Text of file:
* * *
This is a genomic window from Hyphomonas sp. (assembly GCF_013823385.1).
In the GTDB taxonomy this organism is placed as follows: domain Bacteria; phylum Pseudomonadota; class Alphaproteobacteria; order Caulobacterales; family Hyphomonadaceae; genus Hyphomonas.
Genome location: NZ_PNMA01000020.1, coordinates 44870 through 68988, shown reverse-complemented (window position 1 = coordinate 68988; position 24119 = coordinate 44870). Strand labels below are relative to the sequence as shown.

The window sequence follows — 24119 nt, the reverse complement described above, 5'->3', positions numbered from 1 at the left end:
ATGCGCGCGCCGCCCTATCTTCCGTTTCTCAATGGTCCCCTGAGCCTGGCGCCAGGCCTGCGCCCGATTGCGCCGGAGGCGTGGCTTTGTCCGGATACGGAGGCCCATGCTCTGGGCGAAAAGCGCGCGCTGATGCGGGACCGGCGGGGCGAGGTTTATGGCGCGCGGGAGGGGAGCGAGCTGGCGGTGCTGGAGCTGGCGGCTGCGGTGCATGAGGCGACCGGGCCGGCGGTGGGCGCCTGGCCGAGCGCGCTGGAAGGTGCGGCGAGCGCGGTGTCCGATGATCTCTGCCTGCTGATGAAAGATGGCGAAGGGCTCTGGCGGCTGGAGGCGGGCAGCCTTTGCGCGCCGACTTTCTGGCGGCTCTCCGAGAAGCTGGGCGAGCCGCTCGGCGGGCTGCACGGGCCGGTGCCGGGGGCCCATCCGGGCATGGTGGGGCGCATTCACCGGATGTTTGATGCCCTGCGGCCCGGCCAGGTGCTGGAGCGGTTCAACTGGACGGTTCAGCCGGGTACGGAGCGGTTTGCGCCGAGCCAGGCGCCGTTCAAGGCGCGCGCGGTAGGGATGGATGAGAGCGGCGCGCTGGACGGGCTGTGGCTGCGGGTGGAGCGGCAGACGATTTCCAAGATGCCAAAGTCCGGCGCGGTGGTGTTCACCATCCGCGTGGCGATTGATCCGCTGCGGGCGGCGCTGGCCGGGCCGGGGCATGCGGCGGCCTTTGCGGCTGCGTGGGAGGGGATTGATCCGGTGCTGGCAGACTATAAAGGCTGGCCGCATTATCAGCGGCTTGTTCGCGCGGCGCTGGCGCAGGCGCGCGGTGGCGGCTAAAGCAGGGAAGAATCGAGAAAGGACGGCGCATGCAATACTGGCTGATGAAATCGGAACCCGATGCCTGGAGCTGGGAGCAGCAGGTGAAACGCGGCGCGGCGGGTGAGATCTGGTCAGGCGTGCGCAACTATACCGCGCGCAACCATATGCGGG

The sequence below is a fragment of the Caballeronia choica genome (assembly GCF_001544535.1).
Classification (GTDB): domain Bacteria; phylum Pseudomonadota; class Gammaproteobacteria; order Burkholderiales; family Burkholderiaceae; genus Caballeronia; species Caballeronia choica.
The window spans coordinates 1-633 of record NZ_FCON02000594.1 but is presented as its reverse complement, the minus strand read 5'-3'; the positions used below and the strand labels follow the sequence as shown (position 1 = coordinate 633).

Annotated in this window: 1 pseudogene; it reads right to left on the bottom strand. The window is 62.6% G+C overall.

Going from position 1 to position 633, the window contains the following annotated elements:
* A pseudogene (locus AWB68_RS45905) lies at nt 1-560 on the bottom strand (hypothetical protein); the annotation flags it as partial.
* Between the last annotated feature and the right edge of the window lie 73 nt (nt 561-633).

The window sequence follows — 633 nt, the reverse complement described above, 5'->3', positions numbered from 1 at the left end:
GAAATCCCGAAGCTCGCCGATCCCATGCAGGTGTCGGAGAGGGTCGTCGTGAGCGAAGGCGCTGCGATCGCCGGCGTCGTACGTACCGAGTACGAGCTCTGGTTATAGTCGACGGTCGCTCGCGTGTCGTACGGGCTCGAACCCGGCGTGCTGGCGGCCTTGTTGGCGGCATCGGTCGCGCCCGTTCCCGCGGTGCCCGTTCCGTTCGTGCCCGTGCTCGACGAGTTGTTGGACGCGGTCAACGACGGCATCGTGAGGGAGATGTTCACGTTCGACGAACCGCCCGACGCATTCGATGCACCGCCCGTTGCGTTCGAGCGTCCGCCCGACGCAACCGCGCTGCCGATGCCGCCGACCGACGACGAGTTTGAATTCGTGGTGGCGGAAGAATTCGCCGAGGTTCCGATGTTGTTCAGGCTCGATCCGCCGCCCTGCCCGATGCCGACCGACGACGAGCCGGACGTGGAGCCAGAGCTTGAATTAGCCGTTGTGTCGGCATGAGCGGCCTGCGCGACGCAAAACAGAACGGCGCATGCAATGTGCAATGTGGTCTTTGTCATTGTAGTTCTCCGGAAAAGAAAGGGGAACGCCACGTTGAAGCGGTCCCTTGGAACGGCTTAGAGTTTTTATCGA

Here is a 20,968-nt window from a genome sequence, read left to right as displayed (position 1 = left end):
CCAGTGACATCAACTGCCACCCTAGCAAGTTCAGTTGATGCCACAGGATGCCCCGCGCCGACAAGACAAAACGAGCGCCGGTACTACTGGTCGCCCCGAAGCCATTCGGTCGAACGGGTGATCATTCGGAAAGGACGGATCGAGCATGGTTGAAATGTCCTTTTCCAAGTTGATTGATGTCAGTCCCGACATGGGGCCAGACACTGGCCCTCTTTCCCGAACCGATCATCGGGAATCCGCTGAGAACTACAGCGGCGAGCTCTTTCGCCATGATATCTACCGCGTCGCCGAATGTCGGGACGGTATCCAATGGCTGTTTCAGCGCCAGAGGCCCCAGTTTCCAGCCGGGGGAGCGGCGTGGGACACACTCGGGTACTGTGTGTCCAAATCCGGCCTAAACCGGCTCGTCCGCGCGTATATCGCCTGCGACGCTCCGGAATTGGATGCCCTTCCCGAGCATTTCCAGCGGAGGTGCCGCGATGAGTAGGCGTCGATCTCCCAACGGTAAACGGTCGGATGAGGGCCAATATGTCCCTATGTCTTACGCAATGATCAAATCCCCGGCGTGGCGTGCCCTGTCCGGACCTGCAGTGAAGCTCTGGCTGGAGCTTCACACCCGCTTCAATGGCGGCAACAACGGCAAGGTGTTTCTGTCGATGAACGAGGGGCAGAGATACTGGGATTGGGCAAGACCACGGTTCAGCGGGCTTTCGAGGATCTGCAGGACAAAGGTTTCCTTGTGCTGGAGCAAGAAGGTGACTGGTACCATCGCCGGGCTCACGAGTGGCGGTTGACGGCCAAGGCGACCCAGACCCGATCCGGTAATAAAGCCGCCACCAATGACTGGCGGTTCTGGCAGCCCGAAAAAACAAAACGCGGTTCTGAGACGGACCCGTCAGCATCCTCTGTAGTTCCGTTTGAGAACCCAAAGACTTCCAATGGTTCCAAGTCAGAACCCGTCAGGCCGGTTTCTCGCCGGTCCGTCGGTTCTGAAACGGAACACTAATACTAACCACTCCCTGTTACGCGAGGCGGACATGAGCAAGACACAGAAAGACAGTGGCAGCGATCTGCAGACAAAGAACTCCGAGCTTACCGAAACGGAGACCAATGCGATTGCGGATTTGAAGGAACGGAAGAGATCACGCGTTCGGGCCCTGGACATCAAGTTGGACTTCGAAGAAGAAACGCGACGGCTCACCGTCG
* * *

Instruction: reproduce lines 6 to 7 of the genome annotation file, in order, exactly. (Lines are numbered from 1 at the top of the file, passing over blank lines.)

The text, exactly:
The sequence below is a fragment of the Caballeronia choica genome (assembly GCF_001544535.1).
Classification (GTDB): domain Bacteria; phylum Pseudomonadota; class Gammaproteobacteria; order Burkholderiales; family Burkholderiaceae; genus Caballeronia; species Caballeronia choica.